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Old School Paperback – December 25, 2010
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The first poem, the wickedly grim Red Red Rain, does a cracking good job of coaxing one into the dubious territory of The Gorgeous Undead by Gregory L. Hall, a cautionary tale about a young woman whose romantic notions regarding vampires put her in harm's way and lead to a devastating surprise. Full of several good twists and turns, this story ought to be mandatory reading for anyone who keeps a copy of Twilight on their nightstand. Luckily for us, all of the Old School authors have contributed two stories each and Hall's second one is a pleasantly disturbing little piece called Creepy Crawlies that is sure to render arachnophobes all the more phobic. The name really says it all.
The essence of this anthology may be old school but don't expect a stream of historical tales. One of my favorites is set in the future, Natalie L. Sin's gloriously frankensteinesque New Human. Suspenseful, creepy, and truly mortifying, New Human provides a fresh take on an old school theme that never gets, well, old. Another story also appears by Sin, Runaway, a fast-paced, scary sort of Thelma and Louise with hairy dudes instead of Brad Pitt. Definitely a wild and bumpy ride!
Two gems from the always enthralling, David Dunwoody give Old School a fiendishly fun kick in the pants. The highly atmospheric and heart-pounding, House of Dagon, delivers all the classic tension and mounting danger that is the hallmark of a good monster yarn, while at the same time introducing a completely original and entirely mysterious beast that lurks in the heart of the Everglades. But don't expect to catch your breath yet. Dunwoody's other tale, The Missionary, offers readers an even more complex creature feature that is as thought-provoking as it is thrilling. Not surprisingly, these are two reads that should not be missed.
Horace James' work was new to me and I found myself very much caught up in the ominous spell of his writing. The Witch of Chili Gulch not only provides the book with one of the most intriguing story titles, but also one of its most intriguing stories, period. Playing upon a variety of childhood fears in an unexpected way, this story is good old-fashioned spooky. To say too much would be to ruin the surprise. Suffice to say, it made my teeth hurt. I was also quite fond of Mummies of the Caribbean, a horrifying little story that had my skin crawling in the very best of ways, as all good horrifying little stories should.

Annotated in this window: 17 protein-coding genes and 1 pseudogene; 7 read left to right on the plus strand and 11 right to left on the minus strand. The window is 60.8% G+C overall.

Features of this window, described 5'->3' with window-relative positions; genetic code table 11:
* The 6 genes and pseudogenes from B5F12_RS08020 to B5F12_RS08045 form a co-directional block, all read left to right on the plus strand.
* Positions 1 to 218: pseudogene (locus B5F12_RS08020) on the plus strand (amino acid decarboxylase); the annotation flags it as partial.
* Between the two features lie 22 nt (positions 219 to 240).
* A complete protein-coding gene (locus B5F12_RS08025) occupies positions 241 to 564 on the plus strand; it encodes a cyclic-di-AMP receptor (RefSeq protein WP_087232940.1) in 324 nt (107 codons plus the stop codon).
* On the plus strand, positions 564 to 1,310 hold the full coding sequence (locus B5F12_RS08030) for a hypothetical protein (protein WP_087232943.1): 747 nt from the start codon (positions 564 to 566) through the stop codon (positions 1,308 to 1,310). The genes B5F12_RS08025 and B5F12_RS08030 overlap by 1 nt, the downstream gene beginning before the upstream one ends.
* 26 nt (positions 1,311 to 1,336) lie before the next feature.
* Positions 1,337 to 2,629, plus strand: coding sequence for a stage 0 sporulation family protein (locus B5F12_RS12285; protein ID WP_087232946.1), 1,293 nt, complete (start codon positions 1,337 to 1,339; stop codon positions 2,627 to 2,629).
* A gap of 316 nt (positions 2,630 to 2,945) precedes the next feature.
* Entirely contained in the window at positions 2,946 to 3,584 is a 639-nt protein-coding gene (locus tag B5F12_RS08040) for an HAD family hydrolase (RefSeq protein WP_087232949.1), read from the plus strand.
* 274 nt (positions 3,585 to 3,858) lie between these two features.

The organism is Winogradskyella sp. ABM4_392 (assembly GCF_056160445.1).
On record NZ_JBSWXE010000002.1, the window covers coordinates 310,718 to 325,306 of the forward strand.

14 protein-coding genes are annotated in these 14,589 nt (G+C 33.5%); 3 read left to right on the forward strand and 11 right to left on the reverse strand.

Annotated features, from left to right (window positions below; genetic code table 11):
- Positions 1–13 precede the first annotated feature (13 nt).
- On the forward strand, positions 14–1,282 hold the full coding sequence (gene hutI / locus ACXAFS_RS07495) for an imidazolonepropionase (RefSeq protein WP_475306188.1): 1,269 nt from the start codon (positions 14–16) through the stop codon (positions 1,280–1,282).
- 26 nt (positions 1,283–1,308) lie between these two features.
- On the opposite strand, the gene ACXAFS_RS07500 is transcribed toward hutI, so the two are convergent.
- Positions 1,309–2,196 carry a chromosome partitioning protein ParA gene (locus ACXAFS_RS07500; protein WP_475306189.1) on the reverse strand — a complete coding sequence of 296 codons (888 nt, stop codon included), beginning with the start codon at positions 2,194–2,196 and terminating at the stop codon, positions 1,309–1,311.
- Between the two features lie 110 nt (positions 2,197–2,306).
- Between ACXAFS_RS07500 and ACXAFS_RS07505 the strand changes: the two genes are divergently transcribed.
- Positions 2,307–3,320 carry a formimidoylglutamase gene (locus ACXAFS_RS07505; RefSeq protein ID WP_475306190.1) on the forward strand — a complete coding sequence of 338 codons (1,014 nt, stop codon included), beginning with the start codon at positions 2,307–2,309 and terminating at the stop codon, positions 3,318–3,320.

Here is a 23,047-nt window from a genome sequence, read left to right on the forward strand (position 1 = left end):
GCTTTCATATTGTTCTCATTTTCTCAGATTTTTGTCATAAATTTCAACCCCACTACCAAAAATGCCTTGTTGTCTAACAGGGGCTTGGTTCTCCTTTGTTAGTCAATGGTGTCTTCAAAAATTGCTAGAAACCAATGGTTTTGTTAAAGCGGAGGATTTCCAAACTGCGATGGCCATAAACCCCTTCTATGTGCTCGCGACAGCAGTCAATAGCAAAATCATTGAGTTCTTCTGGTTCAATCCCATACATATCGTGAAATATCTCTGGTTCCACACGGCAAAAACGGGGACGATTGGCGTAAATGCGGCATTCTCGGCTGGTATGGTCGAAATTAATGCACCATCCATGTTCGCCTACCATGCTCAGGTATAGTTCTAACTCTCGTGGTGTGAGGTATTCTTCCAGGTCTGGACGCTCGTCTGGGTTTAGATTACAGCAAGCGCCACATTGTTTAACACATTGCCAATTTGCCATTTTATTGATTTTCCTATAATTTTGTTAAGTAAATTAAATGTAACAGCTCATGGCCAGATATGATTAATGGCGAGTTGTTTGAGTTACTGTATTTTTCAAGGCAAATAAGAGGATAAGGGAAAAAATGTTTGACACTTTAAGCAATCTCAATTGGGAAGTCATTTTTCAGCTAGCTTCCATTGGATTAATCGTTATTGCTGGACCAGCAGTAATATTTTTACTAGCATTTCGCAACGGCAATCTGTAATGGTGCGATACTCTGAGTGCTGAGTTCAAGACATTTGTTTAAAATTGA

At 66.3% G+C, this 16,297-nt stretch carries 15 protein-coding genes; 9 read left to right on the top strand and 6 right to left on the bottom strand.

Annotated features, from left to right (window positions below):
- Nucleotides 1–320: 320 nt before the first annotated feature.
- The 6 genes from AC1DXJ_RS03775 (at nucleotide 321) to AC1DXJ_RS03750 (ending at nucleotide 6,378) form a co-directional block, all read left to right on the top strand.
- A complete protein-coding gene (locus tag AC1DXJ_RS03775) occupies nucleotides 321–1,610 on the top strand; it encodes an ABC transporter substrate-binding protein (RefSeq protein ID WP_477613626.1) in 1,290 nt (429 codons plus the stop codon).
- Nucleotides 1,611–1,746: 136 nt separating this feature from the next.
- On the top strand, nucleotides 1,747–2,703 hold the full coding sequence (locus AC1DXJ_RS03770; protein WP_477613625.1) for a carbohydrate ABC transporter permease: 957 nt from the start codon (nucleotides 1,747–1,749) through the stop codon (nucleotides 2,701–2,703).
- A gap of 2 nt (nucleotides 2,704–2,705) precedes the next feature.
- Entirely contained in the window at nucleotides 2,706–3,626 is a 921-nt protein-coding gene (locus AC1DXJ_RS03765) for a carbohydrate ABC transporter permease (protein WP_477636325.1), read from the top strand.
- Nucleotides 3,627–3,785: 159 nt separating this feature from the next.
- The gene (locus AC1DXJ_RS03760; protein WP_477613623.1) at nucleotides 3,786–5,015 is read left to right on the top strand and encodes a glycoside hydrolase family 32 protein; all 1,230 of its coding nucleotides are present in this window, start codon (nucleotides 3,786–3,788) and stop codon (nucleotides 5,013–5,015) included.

The Find by R. Scott McCoy takes readers on a breathless chase through the wilderness while having a bit of new fun with an old legend. The ending of this one, I should warn, is not for the faint of heart. McCoy's second offering, the aptly titled, Play Time, is positively chilling. Who doesn't love an experiment gone bad? Both stories are real nail-biters.
Next, Jackie Gamber steps up the pace with two beautiful and rather heartbreaking tales that turn lyrical objects like locks of hair and black feathers into something altogether sinister. A personal favorite, Heart of Stone, takes an uneasy look at the dark soul of a sculptor and the spiritual awakening of his tragic muse. It's both lovely and frightening. Also from Gamber, The Closest Thing, is a good-love-gone-bad tale that leads to unexpected places. Quite nice!
Last, but not least, Louise Bohmer lends a haunting touch (along with pitch-perfect editing) to Old School, providing two ghostly tales that ought to be whispered again and again around a crackling campfire on a dark dark night. Oh boy, and they're a pair of historical pieces too! I can't help it. I'm a sucker for them. So okay, The Legend of Pierson Point, 1979 doesn't go back that far in time, just long enough to drape the whole thing in the sort of disquieting fog that tends to whirl around all nasty bits of urban legend, but not long enough to make you feel as though you're safely beyond it's spectral grasp. This story reminds me of standing in front of a mirror while murmuring BLOODY MARY BLOODY MARY BLOODY MARY... It's hard to get any more Old School than that. Then, there's the fetchingly named, When the Tylwyth Teg Walk Among Us, in which grave-robbers must face the music in 1840 Glastonbury Tor. It's fearful stuff and a great story to finish things up.
If I were to do it again, I think Old School would be best read by quivering flashlight beam in a dark tent with no other sounds but those of crickets and panicked breathing. Take it to a pajama party at the very least, for pity sake! It'll make Marcia Brady wet her pants.